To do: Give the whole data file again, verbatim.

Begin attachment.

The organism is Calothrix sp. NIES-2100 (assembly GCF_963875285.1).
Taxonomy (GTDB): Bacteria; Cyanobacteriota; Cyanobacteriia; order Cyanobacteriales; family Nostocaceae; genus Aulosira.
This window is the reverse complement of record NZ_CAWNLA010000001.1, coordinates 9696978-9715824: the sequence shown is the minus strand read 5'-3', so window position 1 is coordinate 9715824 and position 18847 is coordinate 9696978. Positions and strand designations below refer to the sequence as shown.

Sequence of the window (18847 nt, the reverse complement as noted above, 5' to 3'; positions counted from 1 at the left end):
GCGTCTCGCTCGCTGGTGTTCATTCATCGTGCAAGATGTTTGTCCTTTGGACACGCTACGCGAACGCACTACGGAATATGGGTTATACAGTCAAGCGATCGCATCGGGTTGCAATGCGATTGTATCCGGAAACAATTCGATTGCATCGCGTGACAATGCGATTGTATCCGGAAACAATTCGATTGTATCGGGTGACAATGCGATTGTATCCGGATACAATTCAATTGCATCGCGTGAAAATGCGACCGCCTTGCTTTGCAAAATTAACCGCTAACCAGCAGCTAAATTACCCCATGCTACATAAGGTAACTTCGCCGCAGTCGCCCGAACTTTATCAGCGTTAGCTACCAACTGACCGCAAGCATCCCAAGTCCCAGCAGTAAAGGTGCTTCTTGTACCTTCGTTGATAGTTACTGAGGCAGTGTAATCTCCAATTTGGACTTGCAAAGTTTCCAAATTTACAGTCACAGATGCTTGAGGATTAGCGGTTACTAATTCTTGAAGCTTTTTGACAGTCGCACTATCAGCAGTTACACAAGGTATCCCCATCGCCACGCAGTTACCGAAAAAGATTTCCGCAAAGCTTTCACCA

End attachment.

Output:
The organism is Calothrix sp. NIES-2100 (assembly GCF_963875285.1).
Taxonomy (GTDB): Bacteria; Cyanobacteriota; Cyanobacteriia; order Cyanobacteriales; family Nostocaceae; genus Aulosira.
This window is the reverse complement of record NZ_CAWNLA010000001.1, coordinates 9696978-9715824: the sequence shown is the minus strand read 5'-3', so window position 1 is coordinate 9715824 and position 18847 is coordinate 9696978. Positions and strand designations below refer to the sequence as shown.

Sequence of the window (18847 nt, the reverse complement as noted above, 5' to 3'; positions counted from 1 at the left end):
GCGTCTCGCTCGCTGGTGTTCATTCATCGTGCAAGATGTTTGTCCTTTGGACACGCTACGCGAACGCACTACGGAATATGGGTTATACAGTCAAGCGATCGCATCGGGTTGCAATGCGATTGTATCCGGAAACAATTCGATTGCATCGCGTGACAATGCGATTGTATCCGGAAACAATTCGATTGTATCGGGTGACAATGCGATTGTATCCGGATACAATTCAATTGCATCGCGTGAAAATGCGACCGCCTTGCTTTGCAAAATTAACCGCTAACCAGCAGCTAAATTACCCCATGCTACATAAGGTAACTTCGCCGCAGTCGCCCGAACTTTATCAGCGTTAGCTACCAACTGACCGCAAGCATCCCAAGTCCCAGCAGTAAAGGTGCTTCTTGTACCTTCGTTGATAGTTACTGAGGCAGTGTAATCTCCAATTTGGACTTGCAAAGTTTCCAAATTTACAGTCACAGATGCTTGAGGATTAGCGGTTACTAATTCTTGAAGCTTTTTGACAGTCGCACTATCAGCAGTTACACAAGGTATCCCCATCGCCACGCAGTTACCGAAAAAGATTTCCGCAAAGCTTTCACCA